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Reserves in New South Wales are the key to new global energy strategies

Now that Santos has acquired a majority share in East Star, in Australia extraction can begin on the largest natural gas reserves in the country. This may seem like a trivial point on the global energy scene, but the agreement in question will have consequences that go well beyond the local geographical context in which they are happening. Santos-a multinational with liquid natural gas (LNG) exploration and distribution projects in Indonesia, Egypt, Vietnam and India-has paid 500 million Euros for drilling rights to the reserves in New South Wales belonging to East Star-millions of cubic meters just waiting to be tapped. But the exploration and extraction methods being used are extremely invasive.

And in this the US has led the way. Halliburton and ConocoPhillips are at the forefront of natural gas extraction since the US is investing huge amounts of capital on natural gas as an alternative to oil and nuclear power. Analysts predict that half the US gas supply will come from shale by 2020. Research in this area Is not just an economic revolution, but part of a very deliberate energy policy aimed at reducing dependence on traditional suppliers like Russia, Algeria, and Libya. A Rice University study has concluded that increases in production in the US, Canada, and unexplored territories of Oceania will help prevent Russia and the Gulf countries from dictating prices on gas exports to European countries. The Obama administration has publicized natural gas as a green and inexpensive way to free the US from imports. But drilling comes at a cost-a very high cost.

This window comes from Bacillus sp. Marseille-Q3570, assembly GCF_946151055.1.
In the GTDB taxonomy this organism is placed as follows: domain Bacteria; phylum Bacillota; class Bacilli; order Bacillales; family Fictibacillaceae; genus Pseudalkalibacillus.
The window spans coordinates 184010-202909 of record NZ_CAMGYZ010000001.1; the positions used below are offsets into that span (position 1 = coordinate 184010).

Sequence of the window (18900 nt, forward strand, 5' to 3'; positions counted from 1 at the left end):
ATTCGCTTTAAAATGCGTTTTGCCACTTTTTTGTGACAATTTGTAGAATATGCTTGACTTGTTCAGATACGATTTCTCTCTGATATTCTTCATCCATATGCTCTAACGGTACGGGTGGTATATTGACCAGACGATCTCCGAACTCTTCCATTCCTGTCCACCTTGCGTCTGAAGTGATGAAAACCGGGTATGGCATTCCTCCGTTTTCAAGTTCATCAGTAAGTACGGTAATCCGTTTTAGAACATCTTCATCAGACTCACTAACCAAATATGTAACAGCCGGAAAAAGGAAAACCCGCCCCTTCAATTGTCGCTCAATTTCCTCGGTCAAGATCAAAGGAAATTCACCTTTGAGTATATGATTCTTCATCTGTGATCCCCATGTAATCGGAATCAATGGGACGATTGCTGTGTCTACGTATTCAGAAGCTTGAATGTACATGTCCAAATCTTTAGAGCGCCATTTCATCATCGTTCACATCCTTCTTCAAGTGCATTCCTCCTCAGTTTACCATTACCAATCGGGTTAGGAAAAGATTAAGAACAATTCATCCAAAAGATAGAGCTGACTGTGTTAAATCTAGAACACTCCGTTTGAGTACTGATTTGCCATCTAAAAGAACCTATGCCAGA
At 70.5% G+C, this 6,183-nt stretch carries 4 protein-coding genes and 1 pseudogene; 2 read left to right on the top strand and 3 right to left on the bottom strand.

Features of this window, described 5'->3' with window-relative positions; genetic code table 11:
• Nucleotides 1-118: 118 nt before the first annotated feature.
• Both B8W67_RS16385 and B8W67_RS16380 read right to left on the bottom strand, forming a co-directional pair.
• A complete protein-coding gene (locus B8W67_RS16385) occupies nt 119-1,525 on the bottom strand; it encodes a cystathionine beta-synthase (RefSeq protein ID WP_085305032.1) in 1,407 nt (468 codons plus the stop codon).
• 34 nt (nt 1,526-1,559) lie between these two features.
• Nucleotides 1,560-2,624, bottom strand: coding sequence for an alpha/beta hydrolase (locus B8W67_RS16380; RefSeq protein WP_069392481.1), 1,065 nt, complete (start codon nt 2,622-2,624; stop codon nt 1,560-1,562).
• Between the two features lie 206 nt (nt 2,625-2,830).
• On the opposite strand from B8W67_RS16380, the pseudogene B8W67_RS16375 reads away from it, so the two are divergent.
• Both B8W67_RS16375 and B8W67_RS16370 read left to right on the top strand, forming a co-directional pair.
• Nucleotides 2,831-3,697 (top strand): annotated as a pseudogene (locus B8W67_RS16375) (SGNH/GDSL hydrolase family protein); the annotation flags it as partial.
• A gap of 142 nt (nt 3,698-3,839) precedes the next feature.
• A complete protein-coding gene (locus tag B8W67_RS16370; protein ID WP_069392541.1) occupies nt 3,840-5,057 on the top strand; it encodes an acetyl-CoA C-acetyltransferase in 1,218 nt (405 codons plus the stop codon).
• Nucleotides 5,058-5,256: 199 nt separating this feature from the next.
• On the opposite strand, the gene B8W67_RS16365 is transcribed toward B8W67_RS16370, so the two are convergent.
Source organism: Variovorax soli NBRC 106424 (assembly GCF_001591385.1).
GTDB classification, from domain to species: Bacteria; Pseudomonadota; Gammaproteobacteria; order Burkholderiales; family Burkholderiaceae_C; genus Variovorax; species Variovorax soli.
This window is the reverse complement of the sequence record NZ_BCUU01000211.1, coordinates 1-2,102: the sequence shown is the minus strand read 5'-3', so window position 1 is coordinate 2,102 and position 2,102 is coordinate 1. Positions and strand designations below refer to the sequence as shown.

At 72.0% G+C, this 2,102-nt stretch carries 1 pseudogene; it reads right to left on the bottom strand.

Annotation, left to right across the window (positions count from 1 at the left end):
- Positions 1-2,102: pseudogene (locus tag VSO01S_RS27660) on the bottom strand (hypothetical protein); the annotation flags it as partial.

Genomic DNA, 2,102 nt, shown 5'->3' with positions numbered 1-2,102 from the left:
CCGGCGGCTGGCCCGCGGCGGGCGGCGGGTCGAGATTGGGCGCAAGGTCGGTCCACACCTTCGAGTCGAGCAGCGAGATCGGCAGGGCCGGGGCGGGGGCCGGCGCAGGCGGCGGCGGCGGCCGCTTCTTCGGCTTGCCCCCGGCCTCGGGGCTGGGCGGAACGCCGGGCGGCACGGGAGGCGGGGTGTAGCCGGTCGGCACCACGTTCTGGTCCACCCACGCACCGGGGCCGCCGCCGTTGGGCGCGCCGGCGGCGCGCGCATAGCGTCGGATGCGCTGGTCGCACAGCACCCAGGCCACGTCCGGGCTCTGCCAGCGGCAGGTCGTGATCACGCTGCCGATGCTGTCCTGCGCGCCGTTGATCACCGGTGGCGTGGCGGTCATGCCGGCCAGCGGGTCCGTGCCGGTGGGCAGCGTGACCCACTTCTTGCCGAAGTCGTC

Shale is sedimentary rock that breaks along parallel layers. The gas-trapped at depths of more than a thousand meters-is extracted using methods that have a devastating impact. Tons of pressurized water mixed with sand and chemical substances is shot into the wells. The technique is known as "fracking," or hydraulic fracturing. Since the fracturing is done horizontally, several horizontal wells are needed in place of the single vertical well of traditional drilling.

Now farmers in New South Wales are going to feel the environmental impact of hydraulic fracturing exploration. Few of them will protest-unless they want to happen to them what happened to actor Mark Ruffalo, who organized a screening of Josh Fox's "GasLand" (which was nominated for an Oscar) at the Sundance Film Festival. The documentary tells of the disasters that occurred as a result of shale gas extraction by Halliburton in Pennsylvania. Ruffalo was labeled a "terrorist" and ended up on a government watchlist.

Luca Galassi

Translated by Gary Cestaro